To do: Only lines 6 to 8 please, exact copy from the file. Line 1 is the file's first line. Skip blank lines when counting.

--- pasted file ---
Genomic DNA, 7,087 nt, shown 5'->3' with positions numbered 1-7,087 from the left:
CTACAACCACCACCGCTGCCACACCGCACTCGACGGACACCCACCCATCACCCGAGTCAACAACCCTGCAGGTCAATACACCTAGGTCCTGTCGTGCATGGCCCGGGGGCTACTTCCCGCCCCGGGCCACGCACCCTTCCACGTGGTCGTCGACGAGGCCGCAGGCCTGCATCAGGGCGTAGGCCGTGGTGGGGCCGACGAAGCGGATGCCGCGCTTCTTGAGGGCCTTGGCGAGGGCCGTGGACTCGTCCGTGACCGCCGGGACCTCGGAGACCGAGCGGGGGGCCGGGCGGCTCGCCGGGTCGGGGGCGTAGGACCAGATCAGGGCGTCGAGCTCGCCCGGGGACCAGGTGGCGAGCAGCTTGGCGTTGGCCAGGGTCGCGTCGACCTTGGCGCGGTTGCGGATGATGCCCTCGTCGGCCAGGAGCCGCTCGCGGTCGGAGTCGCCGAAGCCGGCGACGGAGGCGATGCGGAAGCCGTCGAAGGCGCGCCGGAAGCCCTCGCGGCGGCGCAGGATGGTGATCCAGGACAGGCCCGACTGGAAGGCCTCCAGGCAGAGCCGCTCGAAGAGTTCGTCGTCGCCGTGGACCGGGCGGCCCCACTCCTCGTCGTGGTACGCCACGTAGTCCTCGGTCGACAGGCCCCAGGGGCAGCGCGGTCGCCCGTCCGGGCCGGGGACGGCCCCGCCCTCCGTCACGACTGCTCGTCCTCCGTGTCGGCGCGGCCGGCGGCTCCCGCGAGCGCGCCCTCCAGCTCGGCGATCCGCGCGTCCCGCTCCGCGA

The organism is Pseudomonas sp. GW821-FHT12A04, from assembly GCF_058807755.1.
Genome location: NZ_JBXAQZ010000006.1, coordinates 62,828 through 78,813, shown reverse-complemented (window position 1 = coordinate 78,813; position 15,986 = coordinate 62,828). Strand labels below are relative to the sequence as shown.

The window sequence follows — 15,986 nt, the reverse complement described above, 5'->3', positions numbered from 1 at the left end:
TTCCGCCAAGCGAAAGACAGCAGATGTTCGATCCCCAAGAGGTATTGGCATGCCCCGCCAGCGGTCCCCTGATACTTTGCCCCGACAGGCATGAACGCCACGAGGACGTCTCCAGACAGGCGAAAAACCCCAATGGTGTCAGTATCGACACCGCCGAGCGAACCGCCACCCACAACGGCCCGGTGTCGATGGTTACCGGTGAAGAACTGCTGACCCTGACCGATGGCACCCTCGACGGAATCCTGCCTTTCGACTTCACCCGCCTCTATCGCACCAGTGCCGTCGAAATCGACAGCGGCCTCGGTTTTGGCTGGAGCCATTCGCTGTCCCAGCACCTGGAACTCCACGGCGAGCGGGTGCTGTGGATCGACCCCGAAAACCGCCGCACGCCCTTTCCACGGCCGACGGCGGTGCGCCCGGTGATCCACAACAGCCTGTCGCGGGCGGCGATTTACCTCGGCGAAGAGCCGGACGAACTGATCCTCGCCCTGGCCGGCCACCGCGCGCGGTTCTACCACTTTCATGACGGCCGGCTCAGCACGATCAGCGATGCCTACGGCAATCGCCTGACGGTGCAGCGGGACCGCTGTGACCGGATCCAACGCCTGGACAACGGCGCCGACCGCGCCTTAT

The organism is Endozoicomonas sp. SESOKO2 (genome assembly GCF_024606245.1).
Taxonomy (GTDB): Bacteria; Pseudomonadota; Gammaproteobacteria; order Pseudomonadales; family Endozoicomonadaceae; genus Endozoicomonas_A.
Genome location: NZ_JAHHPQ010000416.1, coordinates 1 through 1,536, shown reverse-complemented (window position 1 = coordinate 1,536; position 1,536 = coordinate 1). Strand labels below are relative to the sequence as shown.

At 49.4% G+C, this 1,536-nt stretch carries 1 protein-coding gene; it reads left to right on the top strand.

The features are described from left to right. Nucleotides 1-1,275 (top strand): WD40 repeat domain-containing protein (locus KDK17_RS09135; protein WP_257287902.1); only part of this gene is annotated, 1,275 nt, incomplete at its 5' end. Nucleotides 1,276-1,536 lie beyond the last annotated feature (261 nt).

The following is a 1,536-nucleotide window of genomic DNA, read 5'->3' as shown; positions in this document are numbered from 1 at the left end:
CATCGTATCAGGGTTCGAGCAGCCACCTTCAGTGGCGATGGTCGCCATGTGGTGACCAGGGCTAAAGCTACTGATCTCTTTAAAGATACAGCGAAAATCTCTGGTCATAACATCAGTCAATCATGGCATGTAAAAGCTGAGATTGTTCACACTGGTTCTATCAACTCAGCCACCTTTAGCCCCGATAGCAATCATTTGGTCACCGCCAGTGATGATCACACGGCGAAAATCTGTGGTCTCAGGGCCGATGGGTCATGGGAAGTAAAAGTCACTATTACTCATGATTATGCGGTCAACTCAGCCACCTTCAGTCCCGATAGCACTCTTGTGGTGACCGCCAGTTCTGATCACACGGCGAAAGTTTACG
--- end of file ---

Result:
TTCCGCCAAGCGAAAGACAGCAGATGTTCGATCCCCAAGAGGTATTGGCATGCCCCGCCAGCGGTCCCCTGATACTTTGCCCCGACAGGCATGAACGCCACGAGGACGTCTCCAGACAGGCGAAAAACCCCAATGGTGTCAGTATCGACACCGCCGAGCGAACCGCCACCCACAACGGCCCGGTGTCGATGGTTACCGGTGAAGAACTGCTGACCCTGACCGATGGCACCCTCGACGGAATCCTGCCTTTCGACTTCACCCGCCTCTATCGCACCAGTGCCGTCGAAATCGACAGCGGCCTCGGTTTTGGCTGGAGCCATTCGCTGTCCCAGCACCTGGAACTCCACGGCGAGCGGGTGCTGTGGATCGACCCCGAAAACCGCCGCACGCCCTTTCCACGGCCGACGGCGGTGCGCCCGGTGATCCACAACAGCCTGTCGCGGGCGGCGATTTACCTCGGCGAAGAGCCGGACGAACTGATCCTCGCCCTGGCCGGCCACCGCGCGCGGTTCTACCACTTTCATGACGGCCGGCTCAGCACGATCAGCGATGCCTACGGCAATCGCCTGACGGTGCAGCGGGACCGCTGTGACCGGATCCAACGCCTGGACAACGGCGCCGACCGCGCCTTAT

The organism is Endozoicomonas sp. SESOKO2 (genome assembly GCF_024606245.1).
Taxonomy (GTDB): Bacteria; Pseudomonadota; Gammaproteobacteria; order Pseudomonadales; family Endozoicomonadaceae; genus Endozoicomonas_A.